Bail-out of Chinese developer could drive 735MW of solar


A state-driven bail-out of a Chinese renewables company could lead to 735MW of new solar generation capacity, including agrivoltaic and fishery-PV pilot projects.

Solar, wind, and clean heat project developer Beijing Enterprises Clean Energy yesterday revealed the major transaction which prompted trading in its shares to be suspended from Monday last week until this morning.

With the renewables developer facing a HK$3 billion (US$383 million) loan repayment in June, an attempt by China Shandong Hi-Speed Financial Group Ltd (CSFG) in November to purchase almost a quarter of the company's stock for HK$1.27 billion (US$162 million) fell through this year due to concerns Beijing Enterprises would not be able to secure sufficient shareholder, investment fund, and financial authority approvals.

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CSFG, which has the Shandong Gaosu Group owned by the government of Shandong province as its controlling shareholder, has instead returned with an offer to purchase 48.8 billion new shares in the clean energy developer for HK$0.096 (US$0.012) per share.

The new stock would be the equivalent of around 77% of the currently issued shares in Beijing Enterprises and would enable CSFG, via its Profit Plan Global Investment Ltd subsidiary, to hold 43% of the enlarged company while generating a net HK$4.68 billion (US$598 million) for the developer.

Beijing Enterprises yesterday told the Hong Kong Stock Exchange it would use some of that windfall to finance 80MW of new, conventional solar park generation capacity; a 100MW agrivoltaic pilot project; a 50MW fishery-PV pilot; and 505MW of other agri and aquaculture-linked photovoltaic generation facilities.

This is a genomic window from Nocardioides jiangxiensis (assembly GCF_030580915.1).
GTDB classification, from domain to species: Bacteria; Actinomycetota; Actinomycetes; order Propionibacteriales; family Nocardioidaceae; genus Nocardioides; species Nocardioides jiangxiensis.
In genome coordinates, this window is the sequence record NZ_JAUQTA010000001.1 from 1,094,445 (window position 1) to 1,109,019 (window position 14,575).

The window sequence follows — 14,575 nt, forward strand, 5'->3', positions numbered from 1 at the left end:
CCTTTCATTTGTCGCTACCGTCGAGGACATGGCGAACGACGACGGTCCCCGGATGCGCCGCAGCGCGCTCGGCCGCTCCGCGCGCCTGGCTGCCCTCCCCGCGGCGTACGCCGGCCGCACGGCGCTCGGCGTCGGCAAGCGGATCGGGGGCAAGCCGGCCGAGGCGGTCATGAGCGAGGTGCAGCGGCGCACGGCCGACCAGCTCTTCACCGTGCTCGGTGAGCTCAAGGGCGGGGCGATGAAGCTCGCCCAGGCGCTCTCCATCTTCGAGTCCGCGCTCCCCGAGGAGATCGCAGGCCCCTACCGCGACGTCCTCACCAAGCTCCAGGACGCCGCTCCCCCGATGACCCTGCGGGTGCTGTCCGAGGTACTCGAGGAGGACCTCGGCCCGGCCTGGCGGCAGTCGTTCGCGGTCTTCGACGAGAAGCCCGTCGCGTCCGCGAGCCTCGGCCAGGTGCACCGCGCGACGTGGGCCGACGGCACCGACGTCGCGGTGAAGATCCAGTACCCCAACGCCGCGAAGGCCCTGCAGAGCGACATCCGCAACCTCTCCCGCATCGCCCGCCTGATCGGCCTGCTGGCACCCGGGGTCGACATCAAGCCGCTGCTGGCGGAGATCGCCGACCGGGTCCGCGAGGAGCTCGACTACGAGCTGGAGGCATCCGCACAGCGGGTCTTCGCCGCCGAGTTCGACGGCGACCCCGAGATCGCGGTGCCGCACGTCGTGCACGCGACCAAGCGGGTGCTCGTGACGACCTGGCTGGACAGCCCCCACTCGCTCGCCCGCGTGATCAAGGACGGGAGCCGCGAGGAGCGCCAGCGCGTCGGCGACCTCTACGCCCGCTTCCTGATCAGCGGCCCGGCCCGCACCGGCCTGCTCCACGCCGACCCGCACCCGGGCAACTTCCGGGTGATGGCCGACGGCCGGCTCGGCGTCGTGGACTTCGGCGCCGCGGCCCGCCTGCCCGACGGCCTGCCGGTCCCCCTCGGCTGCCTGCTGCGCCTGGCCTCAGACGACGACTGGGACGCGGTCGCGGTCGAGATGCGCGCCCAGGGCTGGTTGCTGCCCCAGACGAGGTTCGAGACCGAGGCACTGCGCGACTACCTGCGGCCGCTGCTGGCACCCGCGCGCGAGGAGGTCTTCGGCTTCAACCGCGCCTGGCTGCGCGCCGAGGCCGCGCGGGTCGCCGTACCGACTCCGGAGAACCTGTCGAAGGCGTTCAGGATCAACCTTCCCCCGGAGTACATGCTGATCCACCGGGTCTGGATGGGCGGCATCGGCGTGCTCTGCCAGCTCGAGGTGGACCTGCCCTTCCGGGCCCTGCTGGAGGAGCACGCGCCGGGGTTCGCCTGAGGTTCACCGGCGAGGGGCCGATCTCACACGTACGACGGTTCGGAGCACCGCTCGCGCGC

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The developer, which has the stock code Be Clean Energy, will have to settle debts of HK$469 million (US$59.9 million) in the second half of the year, on top of the HK$3 billion due to an, unnamed bank. Be Clean said it is still attempting to refinance the larger of those two commitments. If the developer fails in that effort, it will have to devote around 64% of the money from CSFG's shares subscription to settling the debt, plus around 10% of the windfall for those other, second-half commitments.

If Be Clean manages to keep its creditors at bay, it said yesterday, it would instead spend HK$1.82 billion (US$232 million) of the shares cash on debts due after June and HK$1.7 billion (US$217 million) repurchasing stock in its Tianjin Beiqing Electric Smart Energy solar and wind development unit. Be Clean last month walked away from a plan to spin off the Beiqing Smart unit on the Shanghai exchange via a complex asset swap with third party SEC Electric Machinery Co Ltd, which would have become a Beijing Enterprises subsidiary.

Shareholder votes

The proposed bail-out will need to be approved by independent shareholders in Be Clean, who will also be asked to approve a waiver to the requirement that CSFG also make an offer to buy the rest of the stock in the developer. Independent investors in CSFG will also have to approve the proposed subscription to the Be Clean Energy shares.

Although CSFG would only own 43% of the enlarged Be Clean, in the event of the plan winning approval, it would nominate eight members of a new 12-person board, according to the announcement made yesterday.

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